A comparison of methods for ranking boars from different central test stations.

J. W. Mabry, L. L. Benyshek, M. H. Johnson, D. E. Little

Research output: Contribution to journalArticlepeer-review

7 Scopus citations

Abstract

Data were received from 24 test stations on 3,999 boars tested in fall 1984 and spring 1985. In an effort to increase the connectedness between stations, one reference sire was selected to produce sons (reference boars) through artificial insemination to be tested in the different stations. Fifty-two reference boars were placed across 17 of the test stations. The performance traits analyzed were average daily gain (ADG) and backfat adjusted to 105 kg (ABF). The methods used to rank boars were: 1) individual record (ADG, ABF), 2) individual record deviated from the contemporary group mean, and 3/4) individual record plus performance of relatives (including/excluding reference boars) using expected progeny differences (EPD) estimated from a reduced animal model (RAM) statistical procedure. Ranks of boars using these four methods of genetic evaluation were compared using Spearman rank correlation methodology. The ranks of the boars changed significantly as the complexity of analysis increased for both ADG and ABF. Rank correlations between individual record and contemporary group deviations for ADG and BF were .47 and .20, respectively. Rank correlations between contemporary group deviations and RAM estimates of EPD for ADG and ABF were .53 and .41, respectively. These were significantly different from 1.0. However, there was no significant difference between rankings based on EPD including vs excluding the reference boars. The importance of rank changes coupled with the increased accuracy of these more complex evaluation methods strongly suggest that best linear unbiased predictors of genetic value be utilized in comparing boars in central test stations.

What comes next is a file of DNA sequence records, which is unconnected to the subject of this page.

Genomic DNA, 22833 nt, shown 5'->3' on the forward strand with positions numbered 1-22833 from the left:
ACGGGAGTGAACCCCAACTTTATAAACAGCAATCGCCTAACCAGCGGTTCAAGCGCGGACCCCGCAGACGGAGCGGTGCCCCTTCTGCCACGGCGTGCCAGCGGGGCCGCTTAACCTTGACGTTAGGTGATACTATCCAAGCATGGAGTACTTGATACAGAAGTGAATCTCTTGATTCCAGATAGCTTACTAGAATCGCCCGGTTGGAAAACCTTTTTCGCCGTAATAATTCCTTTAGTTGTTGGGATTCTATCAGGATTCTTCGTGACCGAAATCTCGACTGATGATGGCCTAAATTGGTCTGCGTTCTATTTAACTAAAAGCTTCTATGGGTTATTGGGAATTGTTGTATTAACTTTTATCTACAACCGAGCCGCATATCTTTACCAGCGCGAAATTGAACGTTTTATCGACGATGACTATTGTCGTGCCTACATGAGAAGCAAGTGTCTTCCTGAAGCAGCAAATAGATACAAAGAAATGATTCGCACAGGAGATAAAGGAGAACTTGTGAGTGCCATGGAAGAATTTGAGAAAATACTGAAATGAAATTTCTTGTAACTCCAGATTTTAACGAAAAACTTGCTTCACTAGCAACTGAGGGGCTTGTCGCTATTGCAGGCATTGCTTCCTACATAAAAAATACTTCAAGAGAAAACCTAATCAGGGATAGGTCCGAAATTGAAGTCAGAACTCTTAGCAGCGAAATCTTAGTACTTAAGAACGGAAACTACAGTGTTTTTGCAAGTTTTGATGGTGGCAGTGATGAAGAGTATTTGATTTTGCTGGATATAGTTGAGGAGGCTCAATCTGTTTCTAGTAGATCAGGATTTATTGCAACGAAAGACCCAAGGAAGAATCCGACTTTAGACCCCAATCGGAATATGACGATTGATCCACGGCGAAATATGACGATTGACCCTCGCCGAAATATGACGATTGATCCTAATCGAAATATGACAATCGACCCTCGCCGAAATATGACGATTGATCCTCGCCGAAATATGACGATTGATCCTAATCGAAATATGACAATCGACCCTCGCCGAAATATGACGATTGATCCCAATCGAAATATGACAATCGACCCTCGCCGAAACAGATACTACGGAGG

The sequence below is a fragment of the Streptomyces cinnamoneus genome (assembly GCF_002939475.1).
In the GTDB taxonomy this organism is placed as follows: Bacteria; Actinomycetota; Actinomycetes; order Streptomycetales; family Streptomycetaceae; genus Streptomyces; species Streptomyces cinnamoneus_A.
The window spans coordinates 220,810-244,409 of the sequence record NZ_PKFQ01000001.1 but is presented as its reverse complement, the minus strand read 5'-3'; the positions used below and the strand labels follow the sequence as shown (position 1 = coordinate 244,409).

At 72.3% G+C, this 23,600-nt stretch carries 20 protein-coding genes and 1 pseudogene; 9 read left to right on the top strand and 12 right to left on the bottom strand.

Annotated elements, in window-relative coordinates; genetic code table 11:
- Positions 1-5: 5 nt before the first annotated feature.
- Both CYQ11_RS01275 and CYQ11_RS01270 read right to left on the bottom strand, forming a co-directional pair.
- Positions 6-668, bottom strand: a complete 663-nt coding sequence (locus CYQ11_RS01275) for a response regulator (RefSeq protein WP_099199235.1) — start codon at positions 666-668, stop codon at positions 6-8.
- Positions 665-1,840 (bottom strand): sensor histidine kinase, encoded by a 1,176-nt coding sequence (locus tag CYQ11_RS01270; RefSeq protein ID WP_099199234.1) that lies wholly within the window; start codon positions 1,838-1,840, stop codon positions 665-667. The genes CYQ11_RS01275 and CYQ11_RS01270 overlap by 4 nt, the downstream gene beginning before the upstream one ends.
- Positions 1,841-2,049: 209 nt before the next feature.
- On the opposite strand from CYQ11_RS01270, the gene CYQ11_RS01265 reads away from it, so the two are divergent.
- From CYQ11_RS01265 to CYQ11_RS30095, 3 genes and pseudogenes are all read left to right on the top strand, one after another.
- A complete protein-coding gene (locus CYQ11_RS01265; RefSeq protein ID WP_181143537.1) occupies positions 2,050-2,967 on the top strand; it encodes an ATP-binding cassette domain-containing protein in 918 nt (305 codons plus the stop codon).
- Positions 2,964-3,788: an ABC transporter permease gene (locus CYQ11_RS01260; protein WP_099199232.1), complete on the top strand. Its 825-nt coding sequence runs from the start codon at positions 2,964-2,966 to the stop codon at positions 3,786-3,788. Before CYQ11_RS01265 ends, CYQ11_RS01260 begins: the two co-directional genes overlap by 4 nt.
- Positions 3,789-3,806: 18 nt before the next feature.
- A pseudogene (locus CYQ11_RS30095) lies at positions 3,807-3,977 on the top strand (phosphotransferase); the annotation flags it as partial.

Original languageEnglish (US)
Pages (from-to)56-62
Number of pages7
JournalJournal of animal science
Volume65
Issue number1
DOIs
StatePublished - Jul 1987
Externally publishedYes

ASJC Scopus subject areas

  • Food Science
  • Animal Science and Zoology
  • Genetics

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